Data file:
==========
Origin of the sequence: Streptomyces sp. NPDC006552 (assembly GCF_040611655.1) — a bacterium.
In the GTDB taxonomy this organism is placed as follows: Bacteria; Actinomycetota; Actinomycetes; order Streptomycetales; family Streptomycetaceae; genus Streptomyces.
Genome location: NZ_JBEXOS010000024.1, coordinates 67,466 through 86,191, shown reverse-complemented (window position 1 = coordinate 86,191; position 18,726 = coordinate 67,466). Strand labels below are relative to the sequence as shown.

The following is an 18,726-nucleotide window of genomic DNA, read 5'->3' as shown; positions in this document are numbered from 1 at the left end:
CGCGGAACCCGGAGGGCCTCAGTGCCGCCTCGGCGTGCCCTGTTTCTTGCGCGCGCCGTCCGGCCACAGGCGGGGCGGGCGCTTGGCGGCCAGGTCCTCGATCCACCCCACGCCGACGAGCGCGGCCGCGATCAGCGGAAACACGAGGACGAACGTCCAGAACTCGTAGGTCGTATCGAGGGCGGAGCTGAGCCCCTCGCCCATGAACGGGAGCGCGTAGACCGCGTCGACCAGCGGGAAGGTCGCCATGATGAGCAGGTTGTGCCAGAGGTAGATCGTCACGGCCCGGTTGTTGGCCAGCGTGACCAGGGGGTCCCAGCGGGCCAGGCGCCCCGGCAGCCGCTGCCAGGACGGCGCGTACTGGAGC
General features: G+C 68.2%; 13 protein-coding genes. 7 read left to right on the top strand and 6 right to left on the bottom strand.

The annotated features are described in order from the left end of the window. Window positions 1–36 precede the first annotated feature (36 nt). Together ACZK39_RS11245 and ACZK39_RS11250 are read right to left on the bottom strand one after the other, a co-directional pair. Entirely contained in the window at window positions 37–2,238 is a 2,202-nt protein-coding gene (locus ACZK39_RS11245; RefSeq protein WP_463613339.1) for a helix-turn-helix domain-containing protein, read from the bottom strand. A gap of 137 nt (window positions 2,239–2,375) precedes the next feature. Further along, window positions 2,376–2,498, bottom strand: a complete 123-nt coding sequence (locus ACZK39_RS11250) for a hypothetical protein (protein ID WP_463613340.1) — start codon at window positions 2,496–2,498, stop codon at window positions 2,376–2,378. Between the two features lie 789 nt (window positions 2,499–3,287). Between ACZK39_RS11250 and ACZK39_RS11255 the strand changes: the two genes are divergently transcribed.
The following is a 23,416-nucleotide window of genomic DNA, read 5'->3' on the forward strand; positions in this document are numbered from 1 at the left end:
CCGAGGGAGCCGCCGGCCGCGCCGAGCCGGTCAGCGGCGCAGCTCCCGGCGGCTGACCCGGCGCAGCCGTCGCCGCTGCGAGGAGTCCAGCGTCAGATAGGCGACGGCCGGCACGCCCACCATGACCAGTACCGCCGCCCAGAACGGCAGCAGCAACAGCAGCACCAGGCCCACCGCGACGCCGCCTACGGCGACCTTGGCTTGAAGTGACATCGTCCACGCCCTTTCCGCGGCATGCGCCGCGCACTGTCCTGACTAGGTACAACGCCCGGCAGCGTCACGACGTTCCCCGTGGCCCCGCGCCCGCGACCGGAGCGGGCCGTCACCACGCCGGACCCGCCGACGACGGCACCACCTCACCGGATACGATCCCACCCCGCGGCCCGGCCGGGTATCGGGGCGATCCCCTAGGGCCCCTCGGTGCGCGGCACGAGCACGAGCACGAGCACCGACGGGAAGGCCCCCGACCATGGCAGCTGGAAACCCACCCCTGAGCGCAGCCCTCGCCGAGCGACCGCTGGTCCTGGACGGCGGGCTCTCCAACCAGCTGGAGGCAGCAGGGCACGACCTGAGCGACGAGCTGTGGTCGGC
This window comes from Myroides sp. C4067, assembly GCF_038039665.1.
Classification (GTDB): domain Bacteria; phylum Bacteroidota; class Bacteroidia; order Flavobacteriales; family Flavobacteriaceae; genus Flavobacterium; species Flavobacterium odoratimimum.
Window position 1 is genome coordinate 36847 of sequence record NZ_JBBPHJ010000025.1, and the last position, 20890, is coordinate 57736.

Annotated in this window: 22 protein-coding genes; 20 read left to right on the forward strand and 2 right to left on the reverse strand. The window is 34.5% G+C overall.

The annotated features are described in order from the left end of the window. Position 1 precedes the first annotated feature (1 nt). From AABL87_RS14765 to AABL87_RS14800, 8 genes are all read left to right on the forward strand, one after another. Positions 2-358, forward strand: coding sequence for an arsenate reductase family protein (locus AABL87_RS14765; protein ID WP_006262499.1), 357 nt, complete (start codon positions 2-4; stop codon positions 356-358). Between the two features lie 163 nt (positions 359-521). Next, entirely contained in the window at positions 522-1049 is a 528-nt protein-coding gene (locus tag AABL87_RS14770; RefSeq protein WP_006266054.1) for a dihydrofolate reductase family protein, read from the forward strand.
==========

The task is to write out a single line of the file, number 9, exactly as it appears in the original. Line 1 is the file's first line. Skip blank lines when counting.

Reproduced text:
CCGAGGGAGCCGCCGGCCGCGCCGAGCCGGTCAGCGGCGCAGCTCCCGGCGGCTGACCCGGCGCAGCCGTCGCCGCTGCGAGGAGTCCAGCGTCAGATAGGCGACGGCCGGCACGCCCACCATGACCAGTACCGCCGCCCAGAACGGCAGCAGCAACAGCAGCACCAGGCCCACCGCGACGCCGCCTACGGCGACCTTGGCTTGAAGTGACATCGTCCACGCCCTTTCCGCGGCATGCGCCGCGCACTGTCCTGACTAGGTACAACGCCCGGCAGCGTCACGACGTTCCCCGTGGCCCCGCGCCCGCGACCGGAGCGGGCCGTCACCACGCCGGACCCGCCGACGACGGCACCACCTCACCGGATACGATCCCACCCCGCGGCCCGGCCGGGTATCGGGGCGATCCCCTAGGGCCCCTCGGTGCGCGGCACGAGCACGAGCACGAGCACCGACGGGAAGGCCCCCGACCATGGCAGCTGGAAACCCACCCCTGAGCGCAGCCCTCGCCGAGCGACCGCTGGTCCTGGACGGCGGGCTCTCCAACCAGCTGGAGGCAGCAGGGCACGACCTGAGCGACGAGCTGTGGTCGGC